Ravi Dixit is a UK-based yoga guide on Wanderlust TV. Check out his new Pranayama for Boosting Immunity course released this December here.
A question that is in the minds of many – what’s the difference between “modern” breathwork and pranayama? Let’s set this straight.
Ravi: Pranayama is Yogic Science based on the expansion of Prana Shakti, our life force energy. Breath is a tool to improve the quality and quantity of Prana in the body, but Pranayama is more subtle than just breath. When we’re working with Pranayama we are working with energy channels, called the Nadis. These Nadis are the channels where our energy flows, they exist in our body, although they are not physical, you cannot see them.
Modern Breathwork is generally more focused on the physical body and training the lungs, physical stamina and calming the mind. Pranayama is about working on the inner body, it has a stronger focus on the subtle dimensions that we can’t see, and it has a deeper connection with our physical, mental and spiritual existence.
Breath helps the body to maintain this life force power, it stimulates each organ to work in the right manner and heightens our level of consciousness. Stress, poor maintenance of our health or certain thoughts can create blockages in our system. Working with the principles of Pranayama can help clear our Nadis to ensure energy can circulate in our system the way it is meant to be.
The result is to feel lighter, fit, and healthy, both physically and mentally.
Your new Pranayama course focuses on immunity. What are the core principles of Pranayama that help with boosting immune system strength and resilience?
Ravi: Breath is the major tool in our body for our health. It is the main tool for life; when our breath is gone, life is gone. Pranayama calms and heals the nervous system, provides more oxygen in the blood, which in turn strengthens the immune system. Working with our breath to improve the circulation of our Prana Shakti can help resolve all kinds of problems in the body, improving immunity, not only physical but mental as well.
For those living in colder climates versus those who spend winter in warm places, do pranayama techniques differ or does it have a more universal approach?
Ravi: There are a couple of Pranayama which work better in specific weather, for instance Sheetali and Sheetkari Pranayama are meant to cool down the body as well as Chandra Bhedi Pranayama. I would recommend not practicing these in colder weather. In general, when you enjoy practicing Pranayama outdoors, if it’s very cold or windy, or the opposite with it being very hot, it’s better to go indoors for your practice.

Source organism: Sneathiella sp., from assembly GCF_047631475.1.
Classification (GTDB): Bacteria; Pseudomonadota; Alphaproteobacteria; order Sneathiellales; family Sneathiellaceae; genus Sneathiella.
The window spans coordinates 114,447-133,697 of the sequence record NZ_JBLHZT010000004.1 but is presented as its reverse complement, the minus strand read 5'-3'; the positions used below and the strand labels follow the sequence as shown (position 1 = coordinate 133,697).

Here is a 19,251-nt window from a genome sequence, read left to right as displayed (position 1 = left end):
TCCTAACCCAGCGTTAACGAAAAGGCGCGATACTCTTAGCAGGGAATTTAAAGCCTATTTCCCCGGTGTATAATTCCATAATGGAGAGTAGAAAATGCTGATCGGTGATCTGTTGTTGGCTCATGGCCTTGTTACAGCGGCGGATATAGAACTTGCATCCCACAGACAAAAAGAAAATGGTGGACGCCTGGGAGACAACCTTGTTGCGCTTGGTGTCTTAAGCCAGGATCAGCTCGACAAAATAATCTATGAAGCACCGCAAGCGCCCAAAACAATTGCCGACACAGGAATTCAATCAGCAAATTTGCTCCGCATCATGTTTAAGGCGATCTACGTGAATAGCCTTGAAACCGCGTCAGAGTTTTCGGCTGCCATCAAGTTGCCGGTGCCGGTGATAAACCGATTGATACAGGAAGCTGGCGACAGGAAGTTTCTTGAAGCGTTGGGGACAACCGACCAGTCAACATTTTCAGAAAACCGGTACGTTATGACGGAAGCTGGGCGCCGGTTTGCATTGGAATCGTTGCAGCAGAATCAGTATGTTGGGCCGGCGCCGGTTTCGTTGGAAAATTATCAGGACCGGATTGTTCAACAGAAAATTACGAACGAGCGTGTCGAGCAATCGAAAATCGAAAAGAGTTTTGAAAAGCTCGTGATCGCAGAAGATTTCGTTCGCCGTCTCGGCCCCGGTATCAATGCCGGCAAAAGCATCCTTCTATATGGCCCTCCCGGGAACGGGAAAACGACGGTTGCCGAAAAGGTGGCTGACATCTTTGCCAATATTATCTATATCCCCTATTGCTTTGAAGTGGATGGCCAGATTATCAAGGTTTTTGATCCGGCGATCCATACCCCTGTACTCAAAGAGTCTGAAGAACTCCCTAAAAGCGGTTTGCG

Should we practice pranayama more in the winter?
Ravi: Just as we eat food every day and sleep every night, we should really practice Pranayama every day. Then it goes from being just a practice, to becoming a lifestyle. A regular practice of Pranayama is incredible for maintaining health.
However, adding Pranayama into your life at any point will certainly help give your body and mind a boost when we feel more tired and lethargic and to help us stay healthy in the season where we are more prone to viruses.
Can you name one situation or an event where you applied pranayama technique to overcome that experience?
Ravi: I went through a time when Pranayama helped me to heal myself. I was in a severe road accident in late 2020, that almost took my life and I spent over a month on a ventilator in intensive care. Pranayama played a big part in my recovery coming back to life and health.
But to be honest, a regular Pranayama practice has impacted my life to the fullest on a daily basis long before that. Since I became aware and Pranayama became part of my daily life, it has helped me to understand who I am, what I am doing, why I am doing it – these all things it made very clear. Clarity is a way to live a comfortable life.
WL: Do you have a favourite technique that is an absolute must in your pranayama practice?
Ravi: Nadi Shodhana Pranayama – alternate nostril breathing.
This is one of the Pranayama that can help to clear many issues, both mental and physical. If you apply this Pranayama correctly in a daily manner, there are so many benefits, too many to list here. It will bring immediate mental clarity, it heals the nervous system, boosts energy and strengthens the immune system. You will feel more light and connected very quickly. Practicing this Pranayama regularly, you don’t even really need to do many other Pranayama.
I personally practice Nadi Shodhana every morning at the start of my day.
Ravi ‘the smiling Yogi’ was born in India into a family of spiritual teachers and from a young age he grew up with a yoga practice as part of his daily life. In his early twenties he lived at the Mahatma Yoga Ashram in Rishikesh where he studied Hatha and Ashtanga Yoga with well-respected Yoga master Yogi Ji. During the last ten years, Ravi has been teaching all across India and the UK to thousands of students from all over the world and recently opened his own Yoga Resort in Goa. In his work as a yoga teacher, Ravi is passionate about making the original principles of traditional Indian Yoga understandable for everyone and combines movement, breath and sacred mantras in an accessible and playful way.